Looking for a home? One Sicilian town is making an offer that is hard to refuse

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Sicilian Town Tells Outsiders: Take Our Homes. Please.
The historic center of Gangi, a Sicilian town where abandoned houses are being given away. Its population, once about 16,000, is down to about 7,000.
Sicilian Town Tells Outsiders: Take Our Homes. Please.
The historic center of Gangi, a Sicilian town where abandoned houses are being given away. Its population, once about 16,000, is down to about 7,000.

Looking for a home? One Sicilian town is making an offer that is hard to refuse: It is giving away houses.

There is a catch, naturally. The properties in Gangi, a picturesque central town that straddles the Madonie Mountains, are generally dilapidated, some abandoned generations ago.

The structures give new meaning to the term “fixer-upper,” and anyone who acquires one of the properties has just four years to restore it and make it livable.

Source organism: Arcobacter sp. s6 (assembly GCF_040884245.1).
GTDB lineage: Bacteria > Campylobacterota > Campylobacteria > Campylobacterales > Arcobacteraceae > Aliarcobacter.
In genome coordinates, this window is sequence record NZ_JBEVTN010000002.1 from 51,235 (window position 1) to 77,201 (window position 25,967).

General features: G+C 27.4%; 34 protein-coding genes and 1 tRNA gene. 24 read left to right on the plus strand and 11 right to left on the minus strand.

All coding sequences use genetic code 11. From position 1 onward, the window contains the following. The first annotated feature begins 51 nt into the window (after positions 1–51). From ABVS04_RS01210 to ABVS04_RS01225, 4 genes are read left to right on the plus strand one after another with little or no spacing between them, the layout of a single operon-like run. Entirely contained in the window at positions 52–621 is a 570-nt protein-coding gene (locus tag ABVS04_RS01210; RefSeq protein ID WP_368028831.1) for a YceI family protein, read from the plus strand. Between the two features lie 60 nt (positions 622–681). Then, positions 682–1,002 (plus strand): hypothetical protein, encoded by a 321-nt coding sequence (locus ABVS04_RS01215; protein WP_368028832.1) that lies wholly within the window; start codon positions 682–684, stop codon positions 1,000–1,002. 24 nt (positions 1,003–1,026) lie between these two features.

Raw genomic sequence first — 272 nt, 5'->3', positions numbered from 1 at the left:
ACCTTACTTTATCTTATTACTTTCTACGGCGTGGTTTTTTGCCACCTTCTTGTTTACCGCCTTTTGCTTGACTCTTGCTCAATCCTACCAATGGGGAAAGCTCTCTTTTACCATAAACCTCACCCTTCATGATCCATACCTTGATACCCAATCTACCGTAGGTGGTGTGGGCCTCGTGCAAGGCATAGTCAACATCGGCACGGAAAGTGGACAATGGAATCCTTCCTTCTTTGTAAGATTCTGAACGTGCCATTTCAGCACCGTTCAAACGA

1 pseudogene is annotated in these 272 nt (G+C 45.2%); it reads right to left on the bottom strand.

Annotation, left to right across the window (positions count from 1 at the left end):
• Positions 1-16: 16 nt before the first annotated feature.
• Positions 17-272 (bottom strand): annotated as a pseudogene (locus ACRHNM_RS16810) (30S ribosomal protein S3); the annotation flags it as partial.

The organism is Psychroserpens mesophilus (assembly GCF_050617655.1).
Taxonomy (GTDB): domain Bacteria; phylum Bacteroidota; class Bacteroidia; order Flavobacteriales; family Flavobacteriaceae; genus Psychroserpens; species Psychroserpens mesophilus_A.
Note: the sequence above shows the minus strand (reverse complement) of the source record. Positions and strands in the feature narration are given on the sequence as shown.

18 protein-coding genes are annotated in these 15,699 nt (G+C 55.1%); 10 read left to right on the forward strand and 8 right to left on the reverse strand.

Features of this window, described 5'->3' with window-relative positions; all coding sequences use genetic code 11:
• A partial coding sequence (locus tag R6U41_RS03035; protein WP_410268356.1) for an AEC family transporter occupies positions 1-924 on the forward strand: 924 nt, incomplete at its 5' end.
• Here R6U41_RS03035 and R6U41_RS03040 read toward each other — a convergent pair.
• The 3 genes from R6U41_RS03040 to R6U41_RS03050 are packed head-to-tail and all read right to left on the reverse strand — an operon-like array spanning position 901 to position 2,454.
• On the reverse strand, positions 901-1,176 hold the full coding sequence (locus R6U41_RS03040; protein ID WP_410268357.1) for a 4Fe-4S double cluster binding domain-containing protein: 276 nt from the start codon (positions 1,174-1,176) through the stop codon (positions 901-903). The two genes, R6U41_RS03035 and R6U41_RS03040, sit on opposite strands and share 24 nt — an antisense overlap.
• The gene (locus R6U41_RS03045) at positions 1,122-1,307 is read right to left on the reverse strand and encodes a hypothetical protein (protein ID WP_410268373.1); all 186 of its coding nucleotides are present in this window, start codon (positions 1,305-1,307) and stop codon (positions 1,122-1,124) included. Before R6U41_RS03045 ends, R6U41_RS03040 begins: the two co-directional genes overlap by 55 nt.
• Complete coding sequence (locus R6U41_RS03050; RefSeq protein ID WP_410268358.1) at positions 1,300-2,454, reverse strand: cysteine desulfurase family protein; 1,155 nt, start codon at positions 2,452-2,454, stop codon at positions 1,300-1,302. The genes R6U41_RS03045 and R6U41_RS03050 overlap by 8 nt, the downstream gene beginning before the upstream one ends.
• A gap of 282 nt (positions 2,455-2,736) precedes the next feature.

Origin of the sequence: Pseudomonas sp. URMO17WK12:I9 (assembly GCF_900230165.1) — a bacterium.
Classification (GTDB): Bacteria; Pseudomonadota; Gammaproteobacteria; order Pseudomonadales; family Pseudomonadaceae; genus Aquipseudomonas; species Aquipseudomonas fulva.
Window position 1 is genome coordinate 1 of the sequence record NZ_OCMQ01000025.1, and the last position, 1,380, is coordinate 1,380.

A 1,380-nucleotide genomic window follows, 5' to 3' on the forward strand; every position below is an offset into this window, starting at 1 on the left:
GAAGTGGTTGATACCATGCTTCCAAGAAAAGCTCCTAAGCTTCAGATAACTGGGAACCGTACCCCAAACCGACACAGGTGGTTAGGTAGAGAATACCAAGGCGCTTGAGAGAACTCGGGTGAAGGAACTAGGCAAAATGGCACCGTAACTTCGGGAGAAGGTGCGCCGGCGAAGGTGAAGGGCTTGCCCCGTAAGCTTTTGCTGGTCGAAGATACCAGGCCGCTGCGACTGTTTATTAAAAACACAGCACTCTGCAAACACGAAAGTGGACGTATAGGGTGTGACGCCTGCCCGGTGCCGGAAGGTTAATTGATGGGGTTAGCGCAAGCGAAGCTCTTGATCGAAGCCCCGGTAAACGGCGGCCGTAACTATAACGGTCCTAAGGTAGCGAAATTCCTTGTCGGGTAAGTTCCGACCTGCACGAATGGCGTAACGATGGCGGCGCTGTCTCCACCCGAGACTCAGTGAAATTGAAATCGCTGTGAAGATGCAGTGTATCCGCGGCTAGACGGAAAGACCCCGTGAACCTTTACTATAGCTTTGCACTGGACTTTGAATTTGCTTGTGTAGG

But the offer has already lured dozens of holiday home hunters from around the world, and Gangi’s novel approach to revival has brought fresh opportunities to local builders and tradesmen while energizing tourism.

“For our Sicilian mentality, Gangi was considered to be too far from the sea” to be attractive for tourism, said Giuseppe Ferrarello, the mayor of the town, which lies on a windy, stomach-rattling road between Palermo and Catania.

The housing initiative, he said, instead “set in motion a mechanism that was previously unthinkable for a city in the center of Sicily,” where towns have shrunk in tandem with the region’s dwindling economic prospects.

Gangi had a population of about 16,000 in the 1950s, the mayor said. Today it is home to about 7,000. []

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